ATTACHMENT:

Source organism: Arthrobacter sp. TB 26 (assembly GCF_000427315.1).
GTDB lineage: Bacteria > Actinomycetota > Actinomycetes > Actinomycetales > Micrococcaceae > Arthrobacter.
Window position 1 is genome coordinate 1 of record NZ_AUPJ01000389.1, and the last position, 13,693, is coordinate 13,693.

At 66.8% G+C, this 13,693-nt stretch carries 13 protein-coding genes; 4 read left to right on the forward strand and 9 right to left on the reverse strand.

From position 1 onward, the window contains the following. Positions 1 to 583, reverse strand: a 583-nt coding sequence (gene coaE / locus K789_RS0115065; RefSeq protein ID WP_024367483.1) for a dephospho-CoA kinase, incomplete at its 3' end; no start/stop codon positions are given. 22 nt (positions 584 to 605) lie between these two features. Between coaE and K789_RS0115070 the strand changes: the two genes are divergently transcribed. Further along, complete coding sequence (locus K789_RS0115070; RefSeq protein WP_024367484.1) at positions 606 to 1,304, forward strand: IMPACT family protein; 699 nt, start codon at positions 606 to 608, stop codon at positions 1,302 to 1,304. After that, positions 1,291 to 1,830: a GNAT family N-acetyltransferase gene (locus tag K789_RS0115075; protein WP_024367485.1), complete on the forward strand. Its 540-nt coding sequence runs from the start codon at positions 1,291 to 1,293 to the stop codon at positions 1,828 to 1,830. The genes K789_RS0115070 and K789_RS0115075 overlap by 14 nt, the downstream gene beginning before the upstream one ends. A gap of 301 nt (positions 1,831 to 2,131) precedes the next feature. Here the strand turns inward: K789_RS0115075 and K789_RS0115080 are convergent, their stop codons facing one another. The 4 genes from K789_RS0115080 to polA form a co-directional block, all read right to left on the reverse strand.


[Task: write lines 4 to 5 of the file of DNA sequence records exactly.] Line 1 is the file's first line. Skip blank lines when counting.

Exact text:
At 66.8% G+C, this 13,693-nt stretch carries 13 protein-coding genes; 4 read left to right on the forward strand and 9 right to left on the reverse strand.

From position 1 onward, the window contains the following. Positions 1 to 583, reverse strand: a 583-nt coding sequence (gene coaE / locus K789_RS0115065; RefSeq protein ID WP_024367483.1) for a dephospho-CoA kinase, incomplete at its 3' end; no start/stop codon positions are given. 22 nt (positions 584 to 605) lie between these two features. Between coaE and K789_RS0115070 the strand changes: the two genes are divergently transcribed. Further along, complete coding sequence (locus K789_RS0115070; RefSeq protein WP_024367484.1) at positions 606 to 1,304, forward strand: IMPACT family protein; 699 nt, start codon at positions 606 to 608, stop codon at positions 1,302 to 1,304. After that, positions 1,291 to 1,830: a GNAT family N-acetyltransferase gene (locus tag K789_RS0115075; protein WP_024367485.1), complete on the forward strand. Its 540-nt coding sequence runs from the start codon at positions 1,291 to 1,293 to the stop codon at positions 1,828 to 1,830. The genes K789_RS0115070 and K789_RS0115075 overlap by 14 nt, the downstream gene beginning before the upstream one ends. A gap of 301 nt (positions 1,831 to 2,131) precedes the next feature. Here the strand turns inward: K789_RS0115075 and K789_RS0115080 are convergent, their stop codons facing one another. The 4 genes from K789_RS0115080 to polA form a co-directional block, all read right to left on the reverse strand.